How A Google Review Helped Improve a Bad Experience

A month and a half ago, I wrote about how I had started to do Google Reviews. Well, six weeks later I am still writing them and I have already received my first “payoff” for doing so.

The only thing that went wrong for Sidney and I in Las Vegas last month, except for losing a small amount of money, was a pretty bad dining experience. Our last night there, Sid made reservations at Benihana. We both really enjoy hibachi and wanted to try the “granddaddy of them all” when it comes to that style of restaurant. I am not exaggerating when I say that my wife was over the moon excited to eat there.

When night fell, this was the Benihana location on the Las Vegas Strip that we went to (photo courtesy of Eater Vegas).

Unfortunately, our visit to Benihana turned into a major snafu. I won’t get into the particulars (you can skip to the next paragraph for the link to my Google Review) but our reservation wasn’t honored, the hostess was extremely rude, and we didn’t even get to sit at the grill once we were seated hours later.

I am usually generous when it comes to Google Reviews. I heap praise rather than dish insults. Don’t believe me? Take a look at my more than 30 reviews. But I couldn’t hold back with our Benihana nightmare. Although written in a diplomatic tone, I did outline our evening and air out our frustrations.

We never got to eat at the actual grill and had to settle for ordering food at the bar. Dinner was good but it wasn’t the experience we were after.

A few days after I wrote the review, the restaurant replied to my review. The restaurant rep who responded apologized and asked that I visit a link to provide more information about our visit. I went along with it and answered questions about the date, time, and other details from that July night. I then forgot about it.

A couple weeks ago, I looked down at my phone after driving home from Pullman to a missed call from a Las Vegas area code. A voicemail was left so I curiously tapped the message and listened. It was one of the managers from Benihana. The voice on the other end asked me to call the restaurant back at my convenience and ask for April Silver.

I called back soon after I listened to the voicemail and the staff connected me with April. She thanked me for calling and mentioned that she read my review (ummmm…yeah…about that…). Before I could answer to what I wrote she genuinely apologized for our bad experience and started asking questions about the hostess we encountered that night and other details from our visit. She mentioned that they received a lot of complaints from that particular evening and shared with me the fallout from it.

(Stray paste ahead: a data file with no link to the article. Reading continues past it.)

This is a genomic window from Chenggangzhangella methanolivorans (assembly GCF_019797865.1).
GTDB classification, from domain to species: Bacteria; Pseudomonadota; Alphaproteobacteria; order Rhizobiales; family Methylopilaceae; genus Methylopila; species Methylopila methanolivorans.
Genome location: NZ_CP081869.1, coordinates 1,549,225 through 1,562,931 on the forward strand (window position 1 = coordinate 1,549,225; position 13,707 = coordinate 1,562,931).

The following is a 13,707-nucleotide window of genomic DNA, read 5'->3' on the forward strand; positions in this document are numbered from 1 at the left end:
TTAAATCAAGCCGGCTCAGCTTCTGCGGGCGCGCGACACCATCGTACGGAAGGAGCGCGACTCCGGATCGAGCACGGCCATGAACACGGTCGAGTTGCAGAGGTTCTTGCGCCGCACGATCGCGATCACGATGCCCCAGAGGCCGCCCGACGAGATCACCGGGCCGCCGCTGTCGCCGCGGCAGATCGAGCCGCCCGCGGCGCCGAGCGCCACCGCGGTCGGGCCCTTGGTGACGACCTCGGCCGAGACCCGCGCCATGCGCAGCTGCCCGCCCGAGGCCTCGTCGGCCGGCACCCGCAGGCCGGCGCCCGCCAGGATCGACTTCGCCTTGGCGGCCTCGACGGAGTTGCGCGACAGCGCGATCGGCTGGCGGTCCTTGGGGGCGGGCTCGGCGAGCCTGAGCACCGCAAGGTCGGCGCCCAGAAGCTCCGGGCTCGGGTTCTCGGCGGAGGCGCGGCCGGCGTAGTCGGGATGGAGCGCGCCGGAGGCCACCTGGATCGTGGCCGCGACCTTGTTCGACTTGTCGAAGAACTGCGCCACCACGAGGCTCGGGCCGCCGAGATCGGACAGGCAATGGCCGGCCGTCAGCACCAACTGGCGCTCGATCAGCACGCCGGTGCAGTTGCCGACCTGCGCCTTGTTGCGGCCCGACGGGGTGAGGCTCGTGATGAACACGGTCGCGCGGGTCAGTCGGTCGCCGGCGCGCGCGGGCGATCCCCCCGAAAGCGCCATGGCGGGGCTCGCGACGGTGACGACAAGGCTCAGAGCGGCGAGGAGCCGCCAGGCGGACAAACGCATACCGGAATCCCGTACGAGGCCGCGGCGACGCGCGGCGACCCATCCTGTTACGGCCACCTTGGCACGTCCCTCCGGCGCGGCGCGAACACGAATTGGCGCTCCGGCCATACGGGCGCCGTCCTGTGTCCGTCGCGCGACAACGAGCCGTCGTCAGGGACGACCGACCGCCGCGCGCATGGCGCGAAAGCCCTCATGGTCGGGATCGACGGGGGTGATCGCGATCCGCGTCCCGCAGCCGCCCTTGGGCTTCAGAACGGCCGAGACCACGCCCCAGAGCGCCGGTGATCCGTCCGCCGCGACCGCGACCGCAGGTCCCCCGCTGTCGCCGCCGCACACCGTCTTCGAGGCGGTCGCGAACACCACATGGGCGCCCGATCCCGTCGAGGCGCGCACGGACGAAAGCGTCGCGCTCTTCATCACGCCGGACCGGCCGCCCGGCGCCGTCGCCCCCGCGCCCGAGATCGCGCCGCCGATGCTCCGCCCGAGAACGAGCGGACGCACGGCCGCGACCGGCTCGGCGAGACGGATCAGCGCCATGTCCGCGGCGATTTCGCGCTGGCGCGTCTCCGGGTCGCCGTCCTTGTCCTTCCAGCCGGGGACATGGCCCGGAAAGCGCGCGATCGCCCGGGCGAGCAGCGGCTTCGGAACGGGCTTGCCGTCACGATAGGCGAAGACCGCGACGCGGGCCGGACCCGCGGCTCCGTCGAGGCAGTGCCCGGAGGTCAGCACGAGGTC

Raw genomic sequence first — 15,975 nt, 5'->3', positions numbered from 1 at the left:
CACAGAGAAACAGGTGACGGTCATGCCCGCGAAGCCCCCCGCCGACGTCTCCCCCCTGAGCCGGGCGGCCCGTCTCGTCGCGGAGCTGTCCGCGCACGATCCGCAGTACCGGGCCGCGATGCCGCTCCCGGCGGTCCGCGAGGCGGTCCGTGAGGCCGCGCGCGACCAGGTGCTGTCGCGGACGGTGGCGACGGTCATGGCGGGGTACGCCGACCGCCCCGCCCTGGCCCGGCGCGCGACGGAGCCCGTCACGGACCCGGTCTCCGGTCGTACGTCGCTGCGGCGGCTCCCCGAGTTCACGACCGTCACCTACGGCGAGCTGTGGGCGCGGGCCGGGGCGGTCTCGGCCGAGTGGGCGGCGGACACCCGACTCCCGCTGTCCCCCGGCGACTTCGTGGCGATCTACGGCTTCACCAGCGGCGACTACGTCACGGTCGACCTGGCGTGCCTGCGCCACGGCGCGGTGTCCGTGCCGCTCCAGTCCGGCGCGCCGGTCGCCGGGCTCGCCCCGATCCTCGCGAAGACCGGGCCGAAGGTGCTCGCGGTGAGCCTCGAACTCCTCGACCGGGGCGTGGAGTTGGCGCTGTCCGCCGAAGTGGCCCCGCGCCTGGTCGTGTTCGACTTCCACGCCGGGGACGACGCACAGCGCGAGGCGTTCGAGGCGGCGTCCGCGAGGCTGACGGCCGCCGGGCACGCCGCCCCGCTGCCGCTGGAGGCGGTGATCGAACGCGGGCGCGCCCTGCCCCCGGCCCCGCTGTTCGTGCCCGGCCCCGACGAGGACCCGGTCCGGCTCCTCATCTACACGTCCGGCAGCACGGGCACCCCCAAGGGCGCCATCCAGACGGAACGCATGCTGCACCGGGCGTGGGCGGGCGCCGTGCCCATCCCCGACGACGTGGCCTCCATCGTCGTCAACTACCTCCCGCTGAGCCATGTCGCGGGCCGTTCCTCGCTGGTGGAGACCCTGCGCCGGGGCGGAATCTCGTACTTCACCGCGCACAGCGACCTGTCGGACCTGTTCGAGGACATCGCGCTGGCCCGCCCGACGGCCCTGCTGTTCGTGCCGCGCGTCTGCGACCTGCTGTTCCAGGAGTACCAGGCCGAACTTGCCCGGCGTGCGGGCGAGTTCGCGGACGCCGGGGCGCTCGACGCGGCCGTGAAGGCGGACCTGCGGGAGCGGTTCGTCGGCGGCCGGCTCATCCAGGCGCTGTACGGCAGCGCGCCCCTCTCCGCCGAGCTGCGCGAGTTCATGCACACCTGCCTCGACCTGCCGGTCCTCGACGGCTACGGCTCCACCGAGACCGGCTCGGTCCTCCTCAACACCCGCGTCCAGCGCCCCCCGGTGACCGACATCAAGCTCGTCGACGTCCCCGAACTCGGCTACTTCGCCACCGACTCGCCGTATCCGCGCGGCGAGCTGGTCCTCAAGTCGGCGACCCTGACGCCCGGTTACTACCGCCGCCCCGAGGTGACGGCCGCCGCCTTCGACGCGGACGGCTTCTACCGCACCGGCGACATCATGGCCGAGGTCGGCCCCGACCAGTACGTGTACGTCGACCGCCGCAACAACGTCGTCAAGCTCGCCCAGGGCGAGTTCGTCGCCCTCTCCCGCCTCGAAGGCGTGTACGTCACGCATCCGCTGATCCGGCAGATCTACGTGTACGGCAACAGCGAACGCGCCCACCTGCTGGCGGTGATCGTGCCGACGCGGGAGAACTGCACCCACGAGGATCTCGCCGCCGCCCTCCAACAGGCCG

April then turned the conversation toward “making it up” to us. She asked if we were locals. Nope. She asked if we had a Benihana location near where we lived. No. She asked if we planned to return to Vegas soon. Nah. After we struck out with those three questions I did suggest that sometime in the near future we might find ourselves in a location that has a Benihana restaurant and that we would be willing to give it another chance. “Great” she said and asked for my mailing address.

I was about to receive something in the mail from Benihana.

Yesterday in the mail I received the below letter and gift cards. Each gift card is good for $20. April mentioned in the letter that if we return to Vegas and visit the Benihana restaurant on the Strip (the one we went to) that she would make it special for us.

I received this letter and two gift cards from April Silver, a manager at the Benihana on the Las Vegas Strip.

Not going to lie, we were disappointed in pretty much every facet of our first Benihana visit. But it was therapeutic to have the option to write out our qualms in a Google Review and then to be contacted by management added closure and vindication.

Thank you to Benihana for these gift cards.

Thank you to Benihana and April Silver for making this right. It goes a long way with us. Don’t Blink.

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